Stories about teens learning to love their magic always are one of my favorite YA fantasy tropes, and that cover is so pretty. Unfortunately, the rest of the book didn’t quite live up to it.
“Magic—especially the kind people wielded deliberately—was as much of a mystery to me as the world outside Sylvan.”
Liora has spent most of her life in hiding in her quiet village. After a tragedy when she was a child, she started displaying signs of magic: her skin glows, especially when she’s feeling intense emotions. Considering the extreme prejudice against mages, Liora mostly stays locked up at home, avoiding coming to the attention of the evil Darius, advisor to the king, who “collects” (or kills) any mages that come to his attention. But when Darius arrives in her village, it’s her younger sister and her childhood best friend (and love) Evran that get stuck in his trap. But it’s the full revelation of Darius’s plans that truly frighten Liora. Can she overcome her distrust of her own magic to save the kingdom?
My main issue with this book is that I never got invested in the story. I couldn’t connect with Liora as a character, and the only character I was actively interested in was Margana, Evran’s mother, a witch who can weave things into being. Part of the issue is that there’s a lot of telling rather than showing. We’re told Liora’s in love with Evran, but the only time we really see evidence of that is when she makes grand gestures and some physical affection between the two of them. We’re told they’re best friends, but he spends the first chunk of the book ignoring her. We’re told that it’s cold or dangerous or frightening, but there’s no details to really make the reader feel that. The only time things got a little interesting was that we’re continuously told Darius is evil, but a lot of his actions could be as neutral, or perhaps even good, from a certain point of view.
And it’s once Darius showed up that the plot got a bit more interesting. Unfortunately, there were some definite Sun Summoner/Darkling parallels (though in this case it’s more star/black hole) in both characterization and plot that let me guess where the plot was going, so even things that should’ve been shocking were, well, boring. There was a lot of buildup to a particular revelation near the end of the book (one that I think most readers will see coming a mile away) but then the book just ended. I’m not sure if this is meant to have a sequel or not, but I found that particularly unsatisfactory. Another pet peeve was that there’s no unifying magic theory. People have various magic powers, from crying diamonds to teleportation, but there’s no explanation for why each person’s magic is so different.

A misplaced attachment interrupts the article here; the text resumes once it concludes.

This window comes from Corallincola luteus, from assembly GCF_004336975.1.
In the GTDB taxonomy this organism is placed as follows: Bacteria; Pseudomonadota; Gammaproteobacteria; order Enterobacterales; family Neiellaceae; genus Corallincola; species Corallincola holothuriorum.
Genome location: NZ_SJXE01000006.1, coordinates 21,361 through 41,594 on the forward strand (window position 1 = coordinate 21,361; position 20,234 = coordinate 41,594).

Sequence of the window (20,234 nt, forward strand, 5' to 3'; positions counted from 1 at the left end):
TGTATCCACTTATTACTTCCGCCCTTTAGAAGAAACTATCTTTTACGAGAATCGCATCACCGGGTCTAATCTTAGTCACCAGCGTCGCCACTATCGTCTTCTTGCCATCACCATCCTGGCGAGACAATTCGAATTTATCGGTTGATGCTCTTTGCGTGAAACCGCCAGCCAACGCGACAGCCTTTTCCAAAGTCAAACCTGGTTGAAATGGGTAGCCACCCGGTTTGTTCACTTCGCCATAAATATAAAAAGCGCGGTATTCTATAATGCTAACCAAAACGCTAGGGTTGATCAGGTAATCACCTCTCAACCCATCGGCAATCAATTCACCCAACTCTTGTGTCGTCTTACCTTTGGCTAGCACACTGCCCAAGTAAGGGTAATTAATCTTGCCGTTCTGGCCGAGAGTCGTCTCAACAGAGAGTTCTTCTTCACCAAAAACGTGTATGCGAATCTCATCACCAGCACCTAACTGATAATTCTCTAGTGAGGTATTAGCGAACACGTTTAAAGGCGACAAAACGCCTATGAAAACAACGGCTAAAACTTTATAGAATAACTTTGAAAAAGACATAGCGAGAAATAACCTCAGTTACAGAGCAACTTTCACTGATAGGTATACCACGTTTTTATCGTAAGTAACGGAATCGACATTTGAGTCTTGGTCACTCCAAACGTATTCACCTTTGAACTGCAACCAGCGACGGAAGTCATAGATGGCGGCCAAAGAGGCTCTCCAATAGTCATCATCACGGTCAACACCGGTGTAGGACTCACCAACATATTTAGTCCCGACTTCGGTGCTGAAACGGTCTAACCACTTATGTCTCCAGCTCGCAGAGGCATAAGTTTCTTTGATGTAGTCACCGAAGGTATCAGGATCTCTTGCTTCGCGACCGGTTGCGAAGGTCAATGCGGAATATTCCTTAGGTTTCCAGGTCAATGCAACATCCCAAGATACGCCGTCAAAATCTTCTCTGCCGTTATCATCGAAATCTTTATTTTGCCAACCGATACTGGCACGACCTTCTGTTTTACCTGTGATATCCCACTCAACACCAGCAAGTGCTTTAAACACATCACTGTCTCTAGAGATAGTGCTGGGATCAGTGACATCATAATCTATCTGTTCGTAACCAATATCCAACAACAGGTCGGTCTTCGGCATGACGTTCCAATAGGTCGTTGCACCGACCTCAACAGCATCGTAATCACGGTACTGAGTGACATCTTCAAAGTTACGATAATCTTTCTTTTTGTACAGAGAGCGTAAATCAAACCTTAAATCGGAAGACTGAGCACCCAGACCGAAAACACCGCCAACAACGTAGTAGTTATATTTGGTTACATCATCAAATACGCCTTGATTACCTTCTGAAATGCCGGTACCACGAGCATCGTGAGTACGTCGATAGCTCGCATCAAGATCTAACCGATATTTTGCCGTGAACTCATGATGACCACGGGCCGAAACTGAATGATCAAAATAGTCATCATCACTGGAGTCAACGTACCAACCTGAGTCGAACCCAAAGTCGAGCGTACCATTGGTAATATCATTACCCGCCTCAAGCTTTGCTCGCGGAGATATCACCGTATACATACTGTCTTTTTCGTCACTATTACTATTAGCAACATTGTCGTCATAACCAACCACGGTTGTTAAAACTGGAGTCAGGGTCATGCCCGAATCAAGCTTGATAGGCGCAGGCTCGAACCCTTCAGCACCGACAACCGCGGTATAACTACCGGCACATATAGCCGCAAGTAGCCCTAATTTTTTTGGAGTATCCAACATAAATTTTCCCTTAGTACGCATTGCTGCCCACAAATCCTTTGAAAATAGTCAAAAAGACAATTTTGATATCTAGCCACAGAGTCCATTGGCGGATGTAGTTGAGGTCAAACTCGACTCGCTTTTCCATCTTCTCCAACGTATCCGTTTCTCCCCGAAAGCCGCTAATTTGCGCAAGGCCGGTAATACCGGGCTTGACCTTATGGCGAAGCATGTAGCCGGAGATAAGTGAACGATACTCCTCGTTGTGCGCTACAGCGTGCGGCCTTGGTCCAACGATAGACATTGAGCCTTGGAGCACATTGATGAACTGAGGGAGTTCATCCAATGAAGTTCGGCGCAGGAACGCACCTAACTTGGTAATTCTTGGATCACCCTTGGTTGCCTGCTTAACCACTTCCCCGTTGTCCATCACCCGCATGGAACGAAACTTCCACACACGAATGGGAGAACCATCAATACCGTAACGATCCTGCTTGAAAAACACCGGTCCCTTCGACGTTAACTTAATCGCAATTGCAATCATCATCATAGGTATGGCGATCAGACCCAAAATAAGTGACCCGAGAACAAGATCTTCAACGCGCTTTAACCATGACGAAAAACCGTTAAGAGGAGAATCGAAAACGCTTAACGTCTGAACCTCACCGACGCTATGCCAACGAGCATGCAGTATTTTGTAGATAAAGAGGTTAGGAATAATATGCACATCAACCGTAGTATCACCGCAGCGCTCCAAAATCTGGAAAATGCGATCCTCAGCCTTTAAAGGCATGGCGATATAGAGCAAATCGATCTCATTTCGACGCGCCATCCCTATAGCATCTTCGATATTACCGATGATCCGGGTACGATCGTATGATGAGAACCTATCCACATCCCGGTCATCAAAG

“But if fear sometimes protects me and other times holds me back, how will I know when to listen?”
Her focus shifted slightly, and I knew that she no longer saw me. She saw whatever prompted her response. “You’ll know, Liora, when you are not willing to give up the thing you’re afraid of.”
So what did I like about this book? I liked, in concept, Liora’s journey from having to hide and fear her magic to accepting it as a part of herself. She worries that her magic will hurt people, will push them away from her, but gradually comes to understand that her lack of understanding and control over it will do the same thing. Part of that is watching Evran try to stay away from her for the same reasons, and part of that is the extremely different lessons she learns from Margana and the Darkling – err, I mean Darius.
Overall, I think this might be more suited for a younger reader who can handle some of the darker aspects of the book.
I received an advance review copy of this book from NetGalley. This does not affect my opinion of the book or the content of my review.